But Godzilla fans were not happy to learn that “the ride they’re looking for” would replace Godzilla’s radioactive breath with gusts of air. They voiced their displeasure with phone calls, letters and emails to Sony Pictures and Centropolis, convincing Dean Devlin and Roland Emmerich to make last minute changes to two shots in which Godzilla used his new power breath. “Dean and Roland wanted this monster to retain a certain menace and credibility, but Godzilla’s breath is something everyone expects to see at some point,” Volker Engel admitted. “So they came up with instances in which you would see something like the old breath, but with a kind of logic applied to it. We make the assumption that something is his breath, when it comes in contact with flame, causes combustive ignition. So you get this flame-thrower effect, which causes everything to ignite.”66
Roland Emmerich provided his own explanation to TNT ROUGH CUT, saying, “We kind of thought of it like gas, all fishy, swallowed then thrown up again. It kind of like creates a gas and glows with an incredible force. The original one is more this ray than fire breath; it’s a green ray coming out of the mouth. It’s almost an undefined color.”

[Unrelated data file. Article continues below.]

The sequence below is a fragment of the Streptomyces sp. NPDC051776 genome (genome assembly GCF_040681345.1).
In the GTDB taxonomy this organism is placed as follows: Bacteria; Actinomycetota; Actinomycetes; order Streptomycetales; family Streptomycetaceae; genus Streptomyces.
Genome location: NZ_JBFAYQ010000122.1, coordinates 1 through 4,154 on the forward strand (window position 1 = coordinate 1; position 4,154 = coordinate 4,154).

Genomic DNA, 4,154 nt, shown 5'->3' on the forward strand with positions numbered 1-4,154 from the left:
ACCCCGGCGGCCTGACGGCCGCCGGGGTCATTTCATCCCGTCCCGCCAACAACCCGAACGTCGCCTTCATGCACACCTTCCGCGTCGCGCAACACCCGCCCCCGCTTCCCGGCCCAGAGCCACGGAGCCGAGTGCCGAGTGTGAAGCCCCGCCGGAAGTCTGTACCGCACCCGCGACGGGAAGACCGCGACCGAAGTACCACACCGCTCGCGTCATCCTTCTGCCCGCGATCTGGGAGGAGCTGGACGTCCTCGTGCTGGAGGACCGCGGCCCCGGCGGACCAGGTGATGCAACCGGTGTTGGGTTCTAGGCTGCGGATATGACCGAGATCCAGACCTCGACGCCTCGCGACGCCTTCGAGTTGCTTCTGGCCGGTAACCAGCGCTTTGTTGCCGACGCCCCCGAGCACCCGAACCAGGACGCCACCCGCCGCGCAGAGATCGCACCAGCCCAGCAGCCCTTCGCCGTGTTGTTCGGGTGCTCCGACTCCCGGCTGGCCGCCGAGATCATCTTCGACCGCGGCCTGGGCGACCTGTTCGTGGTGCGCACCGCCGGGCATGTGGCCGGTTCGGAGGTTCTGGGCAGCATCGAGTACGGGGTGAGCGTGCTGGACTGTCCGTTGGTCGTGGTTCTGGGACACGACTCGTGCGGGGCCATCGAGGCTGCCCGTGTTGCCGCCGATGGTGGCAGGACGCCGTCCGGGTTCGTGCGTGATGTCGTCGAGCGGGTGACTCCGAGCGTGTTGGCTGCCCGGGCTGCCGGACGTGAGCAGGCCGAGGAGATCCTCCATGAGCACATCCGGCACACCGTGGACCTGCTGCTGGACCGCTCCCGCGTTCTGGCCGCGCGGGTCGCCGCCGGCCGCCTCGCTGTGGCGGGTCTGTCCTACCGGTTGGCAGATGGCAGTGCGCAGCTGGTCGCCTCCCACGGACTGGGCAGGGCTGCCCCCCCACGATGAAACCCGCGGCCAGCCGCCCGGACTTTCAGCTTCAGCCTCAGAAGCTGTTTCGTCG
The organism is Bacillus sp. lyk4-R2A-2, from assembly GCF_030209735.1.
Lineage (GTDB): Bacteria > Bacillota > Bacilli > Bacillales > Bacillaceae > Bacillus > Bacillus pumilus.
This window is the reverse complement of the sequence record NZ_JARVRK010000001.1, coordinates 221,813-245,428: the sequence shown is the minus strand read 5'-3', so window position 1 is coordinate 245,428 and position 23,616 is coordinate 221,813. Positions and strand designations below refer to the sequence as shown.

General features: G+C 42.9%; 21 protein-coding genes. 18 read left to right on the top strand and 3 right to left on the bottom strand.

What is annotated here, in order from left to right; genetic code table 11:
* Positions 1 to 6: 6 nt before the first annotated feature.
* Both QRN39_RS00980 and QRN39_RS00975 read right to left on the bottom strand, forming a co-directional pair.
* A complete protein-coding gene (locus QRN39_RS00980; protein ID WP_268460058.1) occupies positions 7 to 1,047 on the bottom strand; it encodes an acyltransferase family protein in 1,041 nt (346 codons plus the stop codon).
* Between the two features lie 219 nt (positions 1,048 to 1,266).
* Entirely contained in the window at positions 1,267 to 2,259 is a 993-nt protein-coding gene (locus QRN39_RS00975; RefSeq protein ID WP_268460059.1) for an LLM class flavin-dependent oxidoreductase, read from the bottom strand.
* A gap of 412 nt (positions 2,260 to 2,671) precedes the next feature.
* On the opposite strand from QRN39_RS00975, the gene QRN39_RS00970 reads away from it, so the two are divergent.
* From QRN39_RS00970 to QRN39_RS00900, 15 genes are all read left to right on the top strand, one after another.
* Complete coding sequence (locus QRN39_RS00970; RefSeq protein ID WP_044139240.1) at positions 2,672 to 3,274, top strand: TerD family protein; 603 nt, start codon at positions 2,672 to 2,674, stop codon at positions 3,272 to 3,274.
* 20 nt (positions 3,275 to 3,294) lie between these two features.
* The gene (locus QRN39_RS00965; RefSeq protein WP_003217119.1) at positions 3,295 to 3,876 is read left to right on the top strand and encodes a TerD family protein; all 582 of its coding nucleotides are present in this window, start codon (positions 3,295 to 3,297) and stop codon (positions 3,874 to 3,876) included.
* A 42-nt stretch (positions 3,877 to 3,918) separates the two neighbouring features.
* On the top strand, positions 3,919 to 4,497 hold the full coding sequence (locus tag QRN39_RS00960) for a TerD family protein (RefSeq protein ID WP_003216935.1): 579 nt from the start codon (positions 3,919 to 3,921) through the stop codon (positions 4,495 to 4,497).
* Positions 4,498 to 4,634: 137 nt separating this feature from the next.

But the early complaints were nothing compared to the backlash when fans saw the new Godzilla design. Despite Centropolis and Sony’s efforts, images of GODZILLA merchandising artwork and sculpts leaked online in late 1997. Fans reacted with extreme negativity to the changes made to the monster’s look, prompting Dean Devlin to engage in some damage control. “We did put out five sets of fake drawings,” he said, explaining that the images were used to ferret out leaks from licensees. Two companies — Tiger Electronics and Fruit of the Loom — had their licenses to make GODZILLA products revoked, but the supposedly “fake” pics were later revealed to be accurate depictions of Patrick Tatopoulos’ Godzilla redesign.
As the bad buzz grew, Toho attempted to assuage fans’ fears about the upcoming film. “We have heard stories about the interest in the new design for Godzilla,” Toho publicist Masahiko Suzuki stated. “TriStar has shown Toho the final design and received approval. We think TriStar knows its American viewers and what will make them happy. Out of respect they consulted with Toho, so we could see what they were doing with their design.”